Skeletal humour between binaries

Skeletal humour
between binaries:
forfeiting the funny in Svetlana Alexievich’s
Boys in Zinc

Emily Upson

Eva van Roekel, an anthropologist working within Latin America, spent several years in post-dictatorship Argentina. She examined how humour revealed “internalised ambiguities”, in “complex everyday moral confusions and moral uncertainties”.¹ This analysis was a steep departure from the often perfunctory assessment that humour entrenched social groups as certainties, rather than sensitively navigating social uncertainties. I want to take this perspective and apply it to Svetlana Alexievich’s text, Boys in Zinc, which is a collection […]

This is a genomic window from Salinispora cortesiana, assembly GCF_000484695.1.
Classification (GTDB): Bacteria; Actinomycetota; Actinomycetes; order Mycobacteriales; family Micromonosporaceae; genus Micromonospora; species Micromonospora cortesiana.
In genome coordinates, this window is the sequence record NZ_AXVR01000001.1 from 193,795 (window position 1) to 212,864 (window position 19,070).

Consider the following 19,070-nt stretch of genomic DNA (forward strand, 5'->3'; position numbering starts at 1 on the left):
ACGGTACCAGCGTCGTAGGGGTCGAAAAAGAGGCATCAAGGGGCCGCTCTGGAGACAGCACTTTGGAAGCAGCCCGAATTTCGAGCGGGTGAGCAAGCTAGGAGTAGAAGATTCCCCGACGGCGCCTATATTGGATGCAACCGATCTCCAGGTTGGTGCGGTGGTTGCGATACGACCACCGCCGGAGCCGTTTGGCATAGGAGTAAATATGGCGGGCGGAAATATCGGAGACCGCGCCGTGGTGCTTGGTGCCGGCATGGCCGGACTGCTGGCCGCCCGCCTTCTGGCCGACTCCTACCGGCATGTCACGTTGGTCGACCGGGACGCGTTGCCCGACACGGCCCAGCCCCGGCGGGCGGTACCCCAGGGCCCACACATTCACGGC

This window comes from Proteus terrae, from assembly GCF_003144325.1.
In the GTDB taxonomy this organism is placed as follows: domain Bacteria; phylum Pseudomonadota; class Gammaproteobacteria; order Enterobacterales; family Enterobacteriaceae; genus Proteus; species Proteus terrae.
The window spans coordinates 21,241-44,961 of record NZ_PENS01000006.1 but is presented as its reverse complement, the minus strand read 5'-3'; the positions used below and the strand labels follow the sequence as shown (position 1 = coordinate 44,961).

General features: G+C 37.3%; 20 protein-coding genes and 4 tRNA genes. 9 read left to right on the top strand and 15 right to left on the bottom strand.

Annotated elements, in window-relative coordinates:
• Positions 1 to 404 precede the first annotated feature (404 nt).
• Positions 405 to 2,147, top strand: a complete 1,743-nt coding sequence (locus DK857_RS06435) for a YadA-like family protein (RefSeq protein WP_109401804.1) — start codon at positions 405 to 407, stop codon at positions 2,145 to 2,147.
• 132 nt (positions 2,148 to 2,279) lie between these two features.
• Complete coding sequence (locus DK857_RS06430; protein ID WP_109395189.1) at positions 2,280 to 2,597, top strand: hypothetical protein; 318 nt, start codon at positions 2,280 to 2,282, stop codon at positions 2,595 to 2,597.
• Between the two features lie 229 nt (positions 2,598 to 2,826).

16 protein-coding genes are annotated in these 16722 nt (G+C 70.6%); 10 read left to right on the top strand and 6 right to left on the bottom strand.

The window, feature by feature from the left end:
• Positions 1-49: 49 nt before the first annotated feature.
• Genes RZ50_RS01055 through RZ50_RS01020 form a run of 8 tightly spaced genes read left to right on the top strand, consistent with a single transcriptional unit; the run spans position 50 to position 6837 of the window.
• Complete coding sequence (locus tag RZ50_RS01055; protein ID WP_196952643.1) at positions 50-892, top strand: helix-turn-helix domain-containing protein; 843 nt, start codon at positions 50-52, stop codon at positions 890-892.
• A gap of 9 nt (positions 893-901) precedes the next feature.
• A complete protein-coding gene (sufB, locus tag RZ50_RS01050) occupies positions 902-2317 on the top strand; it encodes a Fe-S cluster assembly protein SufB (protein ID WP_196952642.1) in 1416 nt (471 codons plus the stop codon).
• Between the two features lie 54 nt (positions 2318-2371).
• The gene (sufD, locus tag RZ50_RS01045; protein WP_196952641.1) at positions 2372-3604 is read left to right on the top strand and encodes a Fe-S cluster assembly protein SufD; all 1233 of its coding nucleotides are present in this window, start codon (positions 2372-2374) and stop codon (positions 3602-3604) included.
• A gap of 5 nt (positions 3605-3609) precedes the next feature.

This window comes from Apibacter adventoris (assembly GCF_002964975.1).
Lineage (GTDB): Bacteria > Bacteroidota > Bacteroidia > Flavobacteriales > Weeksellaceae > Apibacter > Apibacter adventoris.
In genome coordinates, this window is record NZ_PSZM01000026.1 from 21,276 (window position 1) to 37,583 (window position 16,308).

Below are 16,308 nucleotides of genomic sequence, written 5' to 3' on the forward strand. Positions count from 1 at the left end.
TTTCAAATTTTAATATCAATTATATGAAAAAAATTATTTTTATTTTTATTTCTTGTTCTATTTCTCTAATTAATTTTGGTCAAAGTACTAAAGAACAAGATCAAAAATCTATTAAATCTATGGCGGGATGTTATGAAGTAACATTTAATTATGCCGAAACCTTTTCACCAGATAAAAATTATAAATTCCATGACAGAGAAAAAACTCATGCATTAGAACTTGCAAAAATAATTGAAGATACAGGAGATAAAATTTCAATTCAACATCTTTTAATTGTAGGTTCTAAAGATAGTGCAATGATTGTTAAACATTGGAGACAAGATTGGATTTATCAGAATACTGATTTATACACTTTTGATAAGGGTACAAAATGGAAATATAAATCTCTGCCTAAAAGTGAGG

Skeletal humour between binaries2020-06-08T06:55:07+00:00



Fiona Haborak

These days, he’s a corpse. An automaton crookedly shambling down the migraine-inducing neon strip, wrinkled suit wet from stale liquor and sweat. He squints while trying to bring her lazy image into focus. An out-of-focus apparition makes him lose track of time. The face of his watch suffers a splinter from his most recent bender. 

‘Lo and behold, there she is, amongst the sea of tourists and one-day marriage lovebirds, with that handsome magazine man by her stick-thin side. Mafia, he suspects, by the way he’s packing, […]

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